What will the first Democratic presidential debates look like at the end of this month?
We got our first glimpse Saturday in San Francisco.
First, we saw the visual of candidate after candidate — 11 in all, with 3 more to come Sunday — parading across the stage at the California Democratic Party's annual convention.
We also heard how presidential hopefuls are sorting themselves on two key questions that will likely shape much of the narrative when they take the debate stage in Miami on June 26 and 27: should Democrats keep the focus on President Trump or on their own proposals? And should those proposals tack toward the left to energize their base, or toward the center in order to appeal to independent voters?
On the Trump front, several candidates played to the anti-Trump crowd of Democrats that California Rep. Barbara Lee called "the most progressive and the most Democratic and the wokest Democrats in the entire country." Sen. Kamala Harris of California spent almost the entirety of her seven-minute speech attacking Trump administration policies. Harris drew some of the loudest applause of the day by saying, "We need to begin impeachment proceedings."
New York Sen. Kirsten Gillibrand called Trump a "coward." Others, like former Texas Rep. Beto O'Rourke and South Bend, Ind. Mayor Pete Buttigieg peppered their speeches with criticism of the president, but repeatedly made broad appeals to Democrats to make sure Trump didn't distract them from their own agenda to expand access to health care and combat climate change.
The second question — moderation vs. progressivism — provided some of the first real moments of candidate-on-candidate criticism, albeit in a general, theoretical way that did not involve any direct call-outs.
Both Buttigieg and Massachusetts Sen. Elizabeth Warren delivered some of their strongest arguments yet against the more moderate, incremental approach. In the process, they began crystallizing their case against the world view espoused by the field's current front runner, former Vice President Joe Biden.
"Big problems call for big solutions," said Warren, who on Friday drew more than 6,000 people to a rally in Harris's hometown of Oakland. "And some Democrats in Washington believe the only changes we can get are tweaks and nudges. If they dream, they dream small. Some say if we all just calm down, the Republicans will come to their senses."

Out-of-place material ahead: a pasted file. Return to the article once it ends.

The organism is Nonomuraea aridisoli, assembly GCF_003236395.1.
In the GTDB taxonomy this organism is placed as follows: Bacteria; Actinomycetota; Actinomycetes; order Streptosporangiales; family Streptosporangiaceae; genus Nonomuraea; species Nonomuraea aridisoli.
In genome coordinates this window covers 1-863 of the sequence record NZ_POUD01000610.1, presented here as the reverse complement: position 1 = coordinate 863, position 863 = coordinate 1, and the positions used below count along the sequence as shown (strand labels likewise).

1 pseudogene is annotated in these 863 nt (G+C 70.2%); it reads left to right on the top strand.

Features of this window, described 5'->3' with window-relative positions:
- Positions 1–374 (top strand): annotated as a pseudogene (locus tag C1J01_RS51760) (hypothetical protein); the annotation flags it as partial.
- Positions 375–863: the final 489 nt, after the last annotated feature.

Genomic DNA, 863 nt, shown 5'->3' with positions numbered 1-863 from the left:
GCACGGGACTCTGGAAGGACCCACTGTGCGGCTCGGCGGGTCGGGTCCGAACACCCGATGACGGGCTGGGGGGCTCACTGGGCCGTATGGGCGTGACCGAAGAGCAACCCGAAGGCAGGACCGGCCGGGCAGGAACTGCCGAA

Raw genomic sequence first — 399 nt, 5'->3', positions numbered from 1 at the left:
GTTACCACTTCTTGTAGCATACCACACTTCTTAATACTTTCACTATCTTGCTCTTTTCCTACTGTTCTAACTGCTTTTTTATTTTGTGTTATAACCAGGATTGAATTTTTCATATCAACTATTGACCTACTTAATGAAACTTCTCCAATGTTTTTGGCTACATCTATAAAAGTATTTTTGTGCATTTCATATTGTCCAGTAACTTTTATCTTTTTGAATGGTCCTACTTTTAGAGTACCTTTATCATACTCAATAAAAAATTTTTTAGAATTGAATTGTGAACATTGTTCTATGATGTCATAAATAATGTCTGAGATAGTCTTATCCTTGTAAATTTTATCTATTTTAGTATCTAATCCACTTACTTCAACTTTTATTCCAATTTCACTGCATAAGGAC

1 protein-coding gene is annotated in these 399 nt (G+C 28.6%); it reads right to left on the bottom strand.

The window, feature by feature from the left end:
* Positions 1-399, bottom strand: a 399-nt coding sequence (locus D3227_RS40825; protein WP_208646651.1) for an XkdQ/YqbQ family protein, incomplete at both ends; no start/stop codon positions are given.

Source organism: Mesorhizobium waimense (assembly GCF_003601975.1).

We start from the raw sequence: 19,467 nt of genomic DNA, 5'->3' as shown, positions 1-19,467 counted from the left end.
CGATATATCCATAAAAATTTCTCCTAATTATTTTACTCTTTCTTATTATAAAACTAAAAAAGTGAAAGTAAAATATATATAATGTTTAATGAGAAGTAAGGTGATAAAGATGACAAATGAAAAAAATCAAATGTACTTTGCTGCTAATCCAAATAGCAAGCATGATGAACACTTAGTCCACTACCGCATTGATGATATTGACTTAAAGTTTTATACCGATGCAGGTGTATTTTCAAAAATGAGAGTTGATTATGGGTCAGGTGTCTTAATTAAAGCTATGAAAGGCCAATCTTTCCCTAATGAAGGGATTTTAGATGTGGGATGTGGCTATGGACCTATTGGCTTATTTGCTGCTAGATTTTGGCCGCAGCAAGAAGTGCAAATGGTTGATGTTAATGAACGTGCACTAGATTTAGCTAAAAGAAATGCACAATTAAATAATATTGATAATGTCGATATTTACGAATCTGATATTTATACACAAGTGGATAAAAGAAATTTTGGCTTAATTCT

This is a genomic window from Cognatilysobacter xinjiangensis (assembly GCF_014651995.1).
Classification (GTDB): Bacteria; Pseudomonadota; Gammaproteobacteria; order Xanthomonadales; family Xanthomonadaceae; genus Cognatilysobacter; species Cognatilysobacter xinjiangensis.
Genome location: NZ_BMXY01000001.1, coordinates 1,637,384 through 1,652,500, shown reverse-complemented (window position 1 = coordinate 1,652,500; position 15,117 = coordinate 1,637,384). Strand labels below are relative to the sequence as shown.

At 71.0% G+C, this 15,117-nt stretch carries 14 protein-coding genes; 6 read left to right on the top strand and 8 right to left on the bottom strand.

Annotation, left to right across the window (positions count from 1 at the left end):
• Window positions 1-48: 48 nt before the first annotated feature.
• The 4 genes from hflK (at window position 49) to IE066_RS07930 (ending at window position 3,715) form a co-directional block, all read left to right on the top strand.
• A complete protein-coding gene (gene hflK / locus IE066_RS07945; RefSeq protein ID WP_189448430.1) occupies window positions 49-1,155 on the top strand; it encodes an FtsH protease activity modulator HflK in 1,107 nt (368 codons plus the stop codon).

"Here's the thing," Warren continued, to cheers from the progressive activists who make up the bulk of the California Democratic Party's state delegates. "When a candidate tells you about all the things that aren't possible, about how political calculations come first ... they're telling you something very important: they are telling you that they will not fight for you."
Speaking later in the day, Buttigieg made a similar pitch that, without mentioning Biden directly, sounded an awful lot like an argument against a long-time United States Senator and Vice President who's running on the idea of restoring the Obama administration's legacy. "In these times, Democrats can no more promise to take us back to the 2000s or 1990s than conservatives can take us back to the 1950s," he said. "[Trump] wins if we look too much like Washington. He wins if we look like more of the same."
"The riskiest thing we could do is try to play it safe," Buttigieg said.
On Saturday, Biden was halfway across the country, speaking at a Human Rights Campaign dinner in Columbus, Ohio. But in a few weeks, he will be standing on the same stage, one or two lecterns down, when Buttigieg, Warren or another Democrat trailing him in the polls aims fire at his core message.
With Biden in Ohio, the mantle of pragmatism and compromise instead fell to former Colorado Gov. John Hickenlooper, who was repeatedly booed when he told the room that "socialism is not the answer," and that "we shouldn't try to achieve universal coverage by removing private insurance from over a hundred million Americans. We shouldn't try to tackle climate change by guaranteeing every American a job."
"I wasn't surprised," Hickenlooper told NPR afterwards. "We know that this is not a popular message with a certain portion of the Democratic Party, but I think it's a message that's got to be said."
At the Miami debates, the theater likely won't be filled with as many vocal Democratic activists cheering and booing these arguments. But the conversation will be viewed by millions of Americans, many of them tuning into this 23-person contest for the very first time.